Source: Ghana Web

Government officials only interested in procurement because it helps them to steal – Senyo Hosi

Economic analyst, Senyo Hosi has expressed his frustration over the failure of the Ministry of Agriculture and other government agencies to collaborate with the private sector in creating food sufficiency.

Speaking on Peace FM’s Kokrokoo morning show, Senyo Hosi told host, Kwame Sefa Kayi that officials who are responsible for ensuring the effectiveness of the agric sector are rather interested in procurement which is an avenue for them to steal from public coffers.

“The thing is not rocket science, it is like seeking to have five children in five years. You need to know that it takes nine months to give birth to a child so you will have to know that you need five years if you have one wife, and you will also need to have five wives if you want to do it in a year.

“It is simple, I don’t know how to break it down. It is not difficult but you must have love and a heart for what you are doing,” he said.

“It is all part of my frustrations with this country, people are more interested in procurements because it is what they rely on to steal. Because of that, people are not interested in the actual work that will help the country. That is our challenge,” he added.

According to Senyo Hosi, the failures of the government and the agric ministry include their inability to create an enabling environment for private investors to thrive.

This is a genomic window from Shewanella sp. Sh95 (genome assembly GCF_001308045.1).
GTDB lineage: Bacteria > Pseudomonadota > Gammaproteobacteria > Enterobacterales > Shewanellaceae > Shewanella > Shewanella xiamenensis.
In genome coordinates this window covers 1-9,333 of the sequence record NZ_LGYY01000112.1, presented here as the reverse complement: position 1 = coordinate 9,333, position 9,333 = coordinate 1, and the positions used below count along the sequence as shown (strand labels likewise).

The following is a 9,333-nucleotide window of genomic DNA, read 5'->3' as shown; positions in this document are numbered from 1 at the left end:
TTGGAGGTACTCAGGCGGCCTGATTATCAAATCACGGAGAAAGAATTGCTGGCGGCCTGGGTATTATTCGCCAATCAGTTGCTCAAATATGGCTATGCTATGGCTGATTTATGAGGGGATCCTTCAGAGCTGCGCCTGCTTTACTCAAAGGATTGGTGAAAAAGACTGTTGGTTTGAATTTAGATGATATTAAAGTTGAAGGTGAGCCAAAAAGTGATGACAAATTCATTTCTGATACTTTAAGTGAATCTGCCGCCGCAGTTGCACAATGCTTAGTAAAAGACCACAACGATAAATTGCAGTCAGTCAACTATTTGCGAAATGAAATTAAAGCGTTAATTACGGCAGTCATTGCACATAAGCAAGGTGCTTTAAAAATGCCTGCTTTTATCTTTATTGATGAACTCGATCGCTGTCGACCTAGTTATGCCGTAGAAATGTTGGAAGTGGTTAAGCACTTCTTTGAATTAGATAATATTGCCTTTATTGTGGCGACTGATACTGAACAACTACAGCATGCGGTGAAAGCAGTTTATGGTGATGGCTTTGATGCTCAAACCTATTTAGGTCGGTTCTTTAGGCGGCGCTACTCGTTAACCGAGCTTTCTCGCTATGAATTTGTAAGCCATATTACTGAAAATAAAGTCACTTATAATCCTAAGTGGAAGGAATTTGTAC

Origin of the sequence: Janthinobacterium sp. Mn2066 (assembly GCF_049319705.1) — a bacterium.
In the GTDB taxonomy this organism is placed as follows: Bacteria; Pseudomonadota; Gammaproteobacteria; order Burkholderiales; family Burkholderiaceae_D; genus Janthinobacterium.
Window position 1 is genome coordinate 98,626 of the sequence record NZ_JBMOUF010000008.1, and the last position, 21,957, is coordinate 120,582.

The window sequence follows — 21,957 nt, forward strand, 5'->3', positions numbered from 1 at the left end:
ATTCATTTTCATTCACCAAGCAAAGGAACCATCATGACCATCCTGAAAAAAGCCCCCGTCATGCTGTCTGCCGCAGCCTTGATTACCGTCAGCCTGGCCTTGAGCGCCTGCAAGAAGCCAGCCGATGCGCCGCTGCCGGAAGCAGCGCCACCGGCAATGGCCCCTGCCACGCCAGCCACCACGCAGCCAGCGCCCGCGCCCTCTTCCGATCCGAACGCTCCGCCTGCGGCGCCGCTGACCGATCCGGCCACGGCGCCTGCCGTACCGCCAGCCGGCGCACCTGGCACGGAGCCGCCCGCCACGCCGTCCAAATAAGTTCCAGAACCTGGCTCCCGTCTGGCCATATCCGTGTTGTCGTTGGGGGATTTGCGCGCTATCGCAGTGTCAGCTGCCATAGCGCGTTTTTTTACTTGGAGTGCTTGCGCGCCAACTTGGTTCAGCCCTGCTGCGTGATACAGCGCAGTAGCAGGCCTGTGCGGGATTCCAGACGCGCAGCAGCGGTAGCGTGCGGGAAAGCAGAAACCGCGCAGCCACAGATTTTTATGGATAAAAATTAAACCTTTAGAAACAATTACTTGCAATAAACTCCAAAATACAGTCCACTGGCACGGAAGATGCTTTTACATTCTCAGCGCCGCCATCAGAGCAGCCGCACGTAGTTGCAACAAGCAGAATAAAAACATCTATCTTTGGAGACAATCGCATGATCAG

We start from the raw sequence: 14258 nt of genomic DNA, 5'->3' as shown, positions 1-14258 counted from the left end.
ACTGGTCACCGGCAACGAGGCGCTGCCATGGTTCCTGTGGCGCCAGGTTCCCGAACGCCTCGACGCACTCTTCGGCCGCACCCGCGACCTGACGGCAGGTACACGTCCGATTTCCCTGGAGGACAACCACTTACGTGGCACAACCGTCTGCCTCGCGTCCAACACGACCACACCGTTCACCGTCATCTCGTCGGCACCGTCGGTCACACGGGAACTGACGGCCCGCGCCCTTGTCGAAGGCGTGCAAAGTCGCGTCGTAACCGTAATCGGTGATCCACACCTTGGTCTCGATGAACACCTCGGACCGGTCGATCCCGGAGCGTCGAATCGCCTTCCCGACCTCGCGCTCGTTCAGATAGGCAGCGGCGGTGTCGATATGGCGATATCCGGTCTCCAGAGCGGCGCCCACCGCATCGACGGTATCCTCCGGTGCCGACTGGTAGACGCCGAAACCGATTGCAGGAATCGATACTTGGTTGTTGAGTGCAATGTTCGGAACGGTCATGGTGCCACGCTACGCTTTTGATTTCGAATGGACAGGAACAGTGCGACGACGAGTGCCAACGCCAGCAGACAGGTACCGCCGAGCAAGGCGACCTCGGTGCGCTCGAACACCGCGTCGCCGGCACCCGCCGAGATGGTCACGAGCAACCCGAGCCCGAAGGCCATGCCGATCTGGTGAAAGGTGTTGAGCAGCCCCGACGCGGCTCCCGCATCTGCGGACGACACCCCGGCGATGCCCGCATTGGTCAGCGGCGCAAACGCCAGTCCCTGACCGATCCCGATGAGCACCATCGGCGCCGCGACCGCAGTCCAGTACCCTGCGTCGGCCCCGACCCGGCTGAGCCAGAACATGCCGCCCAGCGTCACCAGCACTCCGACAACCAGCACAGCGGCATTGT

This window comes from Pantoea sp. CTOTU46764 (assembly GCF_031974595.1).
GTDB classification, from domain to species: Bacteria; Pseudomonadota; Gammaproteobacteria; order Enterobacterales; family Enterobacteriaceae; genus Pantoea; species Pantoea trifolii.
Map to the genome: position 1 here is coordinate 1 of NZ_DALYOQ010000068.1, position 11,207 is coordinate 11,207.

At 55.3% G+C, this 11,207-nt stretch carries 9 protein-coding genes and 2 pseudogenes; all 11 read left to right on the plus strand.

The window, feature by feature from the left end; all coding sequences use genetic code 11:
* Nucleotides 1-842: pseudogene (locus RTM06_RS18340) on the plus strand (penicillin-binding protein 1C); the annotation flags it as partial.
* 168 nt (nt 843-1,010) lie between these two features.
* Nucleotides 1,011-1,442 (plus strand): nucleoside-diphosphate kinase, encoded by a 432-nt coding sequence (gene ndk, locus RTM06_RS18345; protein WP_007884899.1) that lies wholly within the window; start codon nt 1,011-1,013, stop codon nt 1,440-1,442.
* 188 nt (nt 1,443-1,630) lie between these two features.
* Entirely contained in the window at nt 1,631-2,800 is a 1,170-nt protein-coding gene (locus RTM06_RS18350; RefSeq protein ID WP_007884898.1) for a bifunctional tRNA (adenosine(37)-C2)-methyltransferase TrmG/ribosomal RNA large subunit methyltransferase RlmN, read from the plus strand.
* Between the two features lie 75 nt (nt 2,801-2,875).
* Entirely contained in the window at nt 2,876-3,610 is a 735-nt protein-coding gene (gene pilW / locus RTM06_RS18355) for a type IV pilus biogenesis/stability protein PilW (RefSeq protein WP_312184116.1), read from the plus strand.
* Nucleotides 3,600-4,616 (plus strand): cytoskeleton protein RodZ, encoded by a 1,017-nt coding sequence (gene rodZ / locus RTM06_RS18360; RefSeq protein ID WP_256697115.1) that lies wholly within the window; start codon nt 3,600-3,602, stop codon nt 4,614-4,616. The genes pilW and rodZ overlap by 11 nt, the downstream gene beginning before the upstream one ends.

“You want one million metric tonnes (of rice) and you know that your yield in this country is 3.4 metric tonnes per hectare. But here is the case the government has secured zero lands for the private sector.

“You don’t even sit with the private sector to plan, meanwhile you don’t have funding. So how do you do the work?” he questioned.

Ghana relies heavily on imports to meet its demand for food items such as rice and poultry.

However, the government of Nana Addo Dankwa Akufo-Addo under its flagship Planting for Food and Jobs says it has done creditably well in growing the country’s agric sector.

But speaking on Kokrokoo on Monday, January 30, 2023, Senyo Hosi described the policy as a complete failure.

“How much irrigated fields do we have? Have we invested in our irrigated fields to match our needs as a country? But when you look at the billions we have spent on this Planting for Food and Jobs, which we can’t see any particular thing that’s sustaining the industry. I think that it’s a failed project. It’s a totally failed project,” he stressed.

Source: Ghana Web

US$100 million lost yearly to corruption at ports

An estimated US$8.3million in monthly revenue is lost through corrupt practices at the country’s seaports.

This sum amounts to almost US$50million every six months and US$100million each year, according to Vice President Dr. Mahamudu Bawumia. The losses, he said, are due in part to deception by some importers who, with the aid of some rogue officials, deliberately and wrongly declare contents of imported containers.

“In an attempt to lessen corruption at the various ports, the country initiated a port paperless system (PPS) in 2017 that allows for a transparent clearing system,” he said.

He however said there remains a lot to be done to attain a fully corruption-free port.

“There is therefore a compelling need for maritime sector stakeholders across the continent to formalise actions to combat bribery and corruption, by collaborating and encouraging all stakeholders in the ship/shore interface to ensure compliance with national and international laws prohibiting corruption,” Dr. Bawumia advised.

Dr. Bawumia said this in a speech read on his behalf by the Minister of Public Enterprises, Joseph Cudjoe, at a Regional Maritime Stakeholders’ Workshop in Accra.